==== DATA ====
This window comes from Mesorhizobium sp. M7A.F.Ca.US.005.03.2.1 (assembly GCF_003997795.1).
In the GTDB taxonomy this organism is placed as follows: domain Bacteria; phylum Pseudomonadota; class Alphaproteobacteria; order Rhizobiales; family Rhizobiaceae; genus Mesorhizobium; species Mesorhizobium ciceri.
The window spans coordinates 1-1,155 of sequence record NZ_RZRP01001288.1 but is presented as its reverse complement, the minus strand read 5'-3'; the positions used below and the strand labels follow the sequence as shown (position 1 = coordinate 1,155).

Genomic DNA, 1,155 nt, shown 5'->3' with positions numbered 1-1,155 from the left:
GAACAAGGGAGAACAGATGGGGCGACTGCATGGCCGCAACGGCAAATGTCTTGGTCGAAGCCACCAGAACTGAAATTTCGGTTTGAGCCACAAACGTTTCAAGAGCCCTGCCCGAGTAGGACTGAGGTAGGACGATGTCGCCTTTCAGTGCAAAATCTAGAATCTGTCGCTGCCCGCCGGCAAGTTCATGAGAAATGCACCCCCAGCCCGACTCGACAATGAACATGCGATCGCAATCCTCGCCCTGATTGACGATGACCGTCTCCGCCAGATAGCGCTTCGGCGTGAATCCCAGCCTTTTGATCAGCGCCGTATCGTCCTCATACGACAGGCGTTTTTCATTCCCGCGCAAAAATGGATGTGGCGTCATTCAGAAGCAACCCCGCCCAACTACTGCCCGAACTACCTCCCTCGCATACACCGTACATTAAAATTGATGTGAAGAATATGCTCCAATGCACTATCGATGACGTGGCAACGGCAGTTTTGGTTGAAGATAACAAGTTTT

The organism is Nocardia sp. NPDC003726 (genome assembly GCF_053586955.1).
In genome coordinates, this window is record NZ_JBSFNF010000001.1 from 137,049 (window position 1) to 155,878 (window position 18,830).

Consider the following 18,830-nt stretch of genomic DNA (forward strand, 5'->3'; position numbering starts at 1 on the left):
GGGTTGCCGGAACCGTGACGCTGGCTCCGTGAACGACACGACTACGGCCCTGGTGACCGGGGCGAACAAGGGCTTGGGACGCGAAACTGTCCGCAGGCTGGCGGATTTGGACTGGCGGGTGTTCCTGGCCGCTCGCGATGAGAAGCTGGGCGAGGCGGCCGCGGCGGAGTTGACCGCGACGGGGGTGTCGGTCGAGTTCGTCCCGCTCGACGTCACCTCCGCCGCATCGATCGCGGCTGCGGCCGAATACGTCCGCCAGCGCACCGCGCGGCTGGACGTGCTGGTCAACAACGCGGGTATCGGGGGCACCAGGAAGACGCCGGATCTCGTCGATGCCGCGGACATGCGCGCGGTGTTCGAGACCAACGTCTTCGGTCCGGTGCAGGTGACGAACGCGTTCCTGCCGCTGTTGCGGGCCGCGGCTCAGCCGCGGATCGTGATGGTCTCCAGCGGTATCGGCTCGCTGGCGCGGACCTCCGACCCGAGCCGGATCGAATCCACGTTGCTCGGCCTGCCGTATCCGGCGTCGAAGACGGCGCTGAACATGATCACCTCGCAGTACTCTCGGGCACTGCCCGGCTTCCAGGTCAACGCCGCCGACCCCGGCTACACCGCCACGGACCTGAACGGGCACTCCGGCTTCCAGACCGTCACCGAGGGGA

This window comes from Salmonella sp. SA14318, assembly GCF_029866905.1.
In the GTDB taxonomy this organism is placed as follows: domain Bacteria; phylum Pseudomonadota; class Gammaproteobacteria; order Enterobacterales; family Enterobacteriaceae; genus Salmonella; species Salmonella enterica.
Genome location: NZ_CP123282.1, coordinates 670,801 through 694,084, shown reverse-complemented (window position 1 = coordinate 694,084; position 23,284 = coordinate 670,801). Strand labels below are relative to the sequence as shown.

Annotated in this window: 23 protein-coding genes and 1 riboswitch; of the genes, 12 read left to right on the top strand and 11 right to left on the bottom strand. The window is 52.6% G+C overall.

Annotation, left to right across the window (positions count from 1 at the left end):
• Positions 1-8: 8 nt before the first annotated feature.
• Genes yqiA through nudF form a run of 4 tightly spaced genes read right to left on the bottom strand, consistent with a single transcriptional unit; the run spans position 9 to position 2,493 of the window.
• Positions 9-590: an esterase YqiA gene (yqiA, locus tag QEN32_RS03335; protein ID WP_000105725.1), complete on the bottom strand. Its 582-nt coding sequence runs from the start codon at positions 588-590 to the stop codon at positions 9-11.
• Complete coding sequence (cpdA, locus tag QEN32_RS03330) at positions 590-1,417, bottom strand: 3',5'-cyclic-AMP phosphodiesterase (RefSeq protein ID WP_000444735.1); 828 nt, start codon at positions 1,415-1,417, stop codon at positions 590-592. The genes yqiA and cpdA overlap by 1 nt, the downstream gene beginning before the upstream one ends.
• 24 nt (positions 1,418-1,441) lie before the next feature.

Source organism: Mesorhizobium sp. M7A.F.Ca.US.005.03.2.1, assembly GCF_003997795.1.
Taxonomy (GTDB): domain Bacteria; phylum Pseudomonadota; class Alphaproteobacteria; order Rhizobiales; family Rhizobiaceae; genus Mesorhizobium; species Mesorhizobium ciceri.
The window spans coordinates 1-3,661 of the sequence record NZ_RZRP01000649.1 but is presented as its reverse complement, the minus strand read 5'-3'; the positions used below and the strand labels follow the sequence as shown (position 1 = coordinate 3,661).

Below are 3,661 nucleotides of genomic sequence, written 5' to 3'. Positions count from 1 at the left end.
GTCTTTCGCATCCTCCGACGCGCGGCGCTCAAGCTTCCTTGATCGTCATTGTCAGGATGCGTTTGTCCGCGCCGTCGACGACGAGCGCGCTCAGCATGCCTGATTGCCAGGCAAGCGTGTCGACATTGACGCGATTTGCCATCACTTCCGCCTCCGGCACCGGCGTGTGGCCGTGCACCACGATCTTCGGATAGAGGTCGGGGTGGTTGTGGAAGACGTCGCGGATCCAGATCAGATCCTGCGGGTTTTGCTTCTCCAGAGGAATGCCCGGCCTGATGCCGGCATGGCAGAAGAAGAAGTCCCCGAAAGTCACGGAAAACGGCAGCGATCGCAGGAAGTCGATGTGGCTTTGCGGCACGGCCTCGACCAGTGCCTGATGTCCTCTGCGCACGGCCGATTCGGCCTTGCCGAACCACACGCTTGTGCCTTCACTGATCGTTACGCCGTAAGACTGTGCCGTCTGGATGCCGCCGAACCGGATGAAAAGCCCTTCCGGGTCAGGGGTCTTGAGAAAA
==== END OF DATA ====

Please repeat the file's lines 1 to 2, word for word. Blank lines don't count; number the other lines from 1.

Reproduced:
This window comes from Mesorhizobium sp. M7A.F.Ca.US.005.03.2.1 (assembly GCF_003997795.1).
In the GTDB taxonomy this organism is placed as follows: domain Bacteria; phylum Pseudomonadota; class Alphaproteobacteria; order Rhizobiales; family Rhizobiaceae; genus Mesorhizobium; species Mesorhizobium ciceri.